For more detailed information about our funders, finances and achievements over the years, please see our:
How is Positive Money funded?
Positive Money is a not-for-profit company and receives the majority of its funding from a number of charitable trusts and foundations. We also receive funding from a network of committed individual supporters providing both regular and occasional donations.
In the financial year ending 31 March 2020, 11% our funding came from regular and occasional donations from our individual supporters. 87% came from grants from trusts and foundations or other charities. Less than 1% came from miscellaneous sales and a final 1% came from other operating income including income received for the provision of services. More detail on our funders and donors and the amounts given for each project is provided at the bottom of this page.
In terms of expenditure, our main costs are salaries for our team of staff and contractors, while our overheads are kept very low. In the same financial year, 76% of our total expenditure expenditure went on staff costs, including for research, influencing and advocacy, campaigning, and coordinating the UK and international campaigns. 10% of costs were sent to our Brussels counterpart, Positive Money Europe, and came from those grants to us that had portions of their budgets specifically earmarked for activities in Belgium. Other costs include communications and online services costs of 2%, events costs of 1%, office administration costs of 7% (including rent for a small 220sq ft office), and other sundry costs making up the remaining 4%.
The organisations listed at the bottom of this page provide funding for our core projects, but we depend on the support of dedicated individual supporters in order to keep campaigning for a banking system that works in the interests of ordinary people. If you can, please help with a small monthly donation.
We are extremely grateful for the generous support of all our funders, without whom our work would simply not be possible.
Transparency: Positive Money is committed to transparency about its sources of funding. In March 2019 Transparify awarded Positive Money their highest rating of 5 stars, after evaluating our public funding information, and re-certified this rating in December 2020. Transparify is an independent assessor of the funding transparency of think tanks all over the world.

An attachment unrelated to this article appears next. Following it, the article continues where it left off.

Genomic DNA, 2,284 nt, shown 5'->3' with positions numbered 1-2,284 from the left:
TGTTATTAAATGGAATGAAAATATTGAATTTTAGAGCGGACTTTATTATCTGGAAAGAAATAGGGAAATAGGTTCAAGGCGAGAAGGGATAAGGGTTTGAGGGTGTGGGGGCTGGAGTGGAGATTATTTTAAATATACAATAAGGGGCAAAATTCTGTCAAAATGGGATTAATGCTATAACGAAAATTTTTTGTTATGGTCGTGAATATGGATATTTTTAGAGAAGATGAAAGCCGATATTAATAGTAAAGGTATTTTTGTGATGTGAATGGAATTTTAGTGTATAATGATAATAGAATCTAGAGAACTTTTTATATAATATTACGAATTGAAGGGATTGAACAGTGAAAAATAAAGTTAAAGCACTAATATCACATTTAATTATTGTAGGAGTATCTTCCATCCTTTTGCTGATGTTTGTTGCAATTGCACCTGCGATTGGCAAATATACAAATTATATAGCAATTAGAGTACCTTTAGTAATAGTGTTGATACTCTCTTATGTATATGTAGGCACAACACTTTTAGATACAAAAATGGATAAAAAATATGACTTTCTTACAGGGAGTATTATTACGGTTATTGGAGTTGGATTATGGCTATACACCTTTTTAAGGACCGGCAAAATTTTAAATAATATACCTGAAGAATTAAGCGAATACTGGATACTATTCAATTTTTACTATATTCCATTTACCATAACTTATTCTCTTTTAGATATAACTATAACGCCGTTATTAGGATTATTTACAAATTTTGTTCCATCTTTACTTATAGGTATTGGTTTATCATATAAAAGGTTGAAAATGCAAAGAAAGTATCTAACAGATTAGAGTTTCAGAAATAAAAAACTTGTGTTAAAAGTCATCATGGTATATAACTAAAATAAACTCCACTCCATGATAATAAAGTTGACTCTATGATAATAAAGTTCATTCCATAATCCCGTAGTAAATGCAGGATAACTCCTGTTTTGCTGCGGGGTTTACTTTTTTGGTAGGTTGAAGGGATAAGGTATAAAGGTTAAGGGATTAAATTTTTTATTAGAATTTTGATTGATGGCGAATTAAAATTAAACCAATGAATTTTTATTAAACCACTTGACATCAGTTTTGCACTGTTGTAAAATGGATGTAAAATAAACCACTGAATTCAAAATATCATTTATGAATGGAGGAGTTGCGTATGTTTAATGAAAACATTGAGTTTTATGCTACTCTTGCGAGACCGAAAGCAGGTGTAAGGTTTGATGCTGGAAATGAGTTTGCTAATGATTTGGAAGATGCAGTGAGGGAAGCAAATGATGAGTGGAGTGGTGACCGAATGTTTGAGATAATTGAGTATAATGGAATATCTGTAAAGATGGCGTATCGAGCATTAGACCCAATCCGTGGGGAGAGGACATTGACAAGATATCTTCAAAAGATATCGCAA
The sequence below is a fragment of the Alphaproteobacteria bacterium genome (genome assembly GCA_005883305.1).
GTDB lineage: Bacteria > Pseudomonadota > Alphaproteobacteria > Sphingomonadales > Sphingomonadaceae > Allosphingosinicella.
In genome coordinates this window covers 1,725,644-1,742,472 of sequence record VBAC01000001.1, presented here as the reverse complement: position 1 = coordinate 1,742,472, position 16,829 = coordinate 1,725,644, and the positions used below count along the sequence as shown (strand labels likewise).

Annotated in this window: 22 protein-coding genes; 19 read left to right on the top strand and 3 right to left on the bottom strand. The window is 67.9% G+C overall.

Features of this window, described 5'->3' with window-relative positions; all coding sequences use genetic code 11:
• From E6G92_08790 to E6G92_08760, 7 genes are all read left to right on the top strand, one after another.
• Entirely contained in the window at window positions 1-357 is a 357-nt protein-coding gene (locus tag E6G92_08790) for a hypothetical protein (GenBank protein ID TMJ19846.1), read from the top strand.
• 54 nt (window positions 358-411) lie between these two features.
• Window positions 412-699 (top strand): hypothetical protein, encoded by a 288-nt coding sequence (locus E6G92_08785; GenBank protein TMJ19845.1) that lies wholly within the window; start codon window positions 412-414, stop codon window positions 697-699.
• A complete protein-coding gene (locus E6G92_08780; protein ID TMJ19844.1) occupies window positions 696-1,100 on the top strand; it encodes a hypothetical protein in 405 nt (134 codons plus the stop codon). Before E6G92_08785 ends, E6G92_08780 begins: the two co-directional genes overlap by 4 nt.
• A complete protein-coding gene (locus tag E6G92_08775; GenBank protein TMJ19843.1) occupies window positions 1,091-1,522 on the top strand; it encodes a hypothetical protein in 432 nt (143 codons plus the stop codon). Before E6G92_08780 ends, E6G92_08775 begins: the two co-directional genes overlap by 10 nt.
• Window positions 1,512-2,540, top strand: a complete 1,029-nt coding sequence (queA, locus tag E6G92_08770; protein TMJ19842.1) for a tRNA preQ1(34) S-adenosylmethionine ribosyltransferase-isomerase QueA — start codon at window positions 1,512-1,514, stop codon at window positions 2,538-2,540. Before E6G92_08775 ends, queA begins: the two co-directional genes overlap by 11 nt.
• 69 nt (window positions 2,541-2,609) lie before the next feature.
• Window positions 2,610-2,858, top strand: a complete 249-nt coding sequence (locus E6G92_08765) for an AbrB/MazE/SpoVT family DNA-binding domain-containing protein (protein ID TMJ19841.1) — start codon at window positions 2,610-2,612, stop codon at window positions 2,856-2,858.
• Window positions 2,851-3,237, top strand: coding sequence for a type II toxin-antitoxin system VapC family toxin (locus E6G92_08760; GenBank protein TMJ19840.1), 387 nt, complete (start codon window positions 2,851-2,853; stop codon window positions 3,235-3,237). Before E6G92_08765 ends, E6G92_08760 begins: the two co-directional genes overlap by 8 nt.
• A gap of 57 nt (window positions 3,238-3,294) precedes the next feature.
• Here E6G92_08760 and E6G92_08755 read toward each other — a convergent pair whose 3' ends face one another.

“Positive Money’s level of financial disclosure is exemplary. Stakeholders can see exactly who funds its work, what sums they provide, and for which activities, and so can rest assured that there are no hidden agendas. Transparency is a core democratic value, and Transparify is delighted to see that Positive Money walks the talk when it comes to revealing its own funding sources.”
– Dr Till Bruckner, Advocacy Manager, Transparify
List of funders April 2019 – March 2020: Organisations from whom we received funding within the last financial year, and the amounts they provided, are listed below with the name of the project or area of work funded. Click on the logos below to be directed to their websites. A note regarding our individual donors is also included at the bottom.
£182,593 – A Money and Banking System Hardwired for Sustainability and Tackling Climate Change
£50,000 – The Potential for Money to be Created for the Common Good
£36,480 – Climate Safe Lending
£40,000 – Escaping Growth Dependency
£29,500 – Economic Justice in Banking and Payments
£58,721 – Decarbonising the Bank of England
£26,982 – Green Monetary Policy in Europe
£11,532 – Aligning the Bank of England with net-zero
£47,982 – Climate Safe Lending (recieved via our partner on this project: Green America)
£15,000 – A co-ordinated Green Movement Strategy for money and banking reform at COP26
£2,000 – The Money Question
We also received £4,863 from our Brussels counterpart organisation, Positive Money Europe, for operational and advisory support services
INDIVIDUAL DONATIONS: In the financial year ending 31 March 2020 Positive Money received £62,706 in donations from 1,099 private individuals. None of these contributed more than £1,200 in total during the year.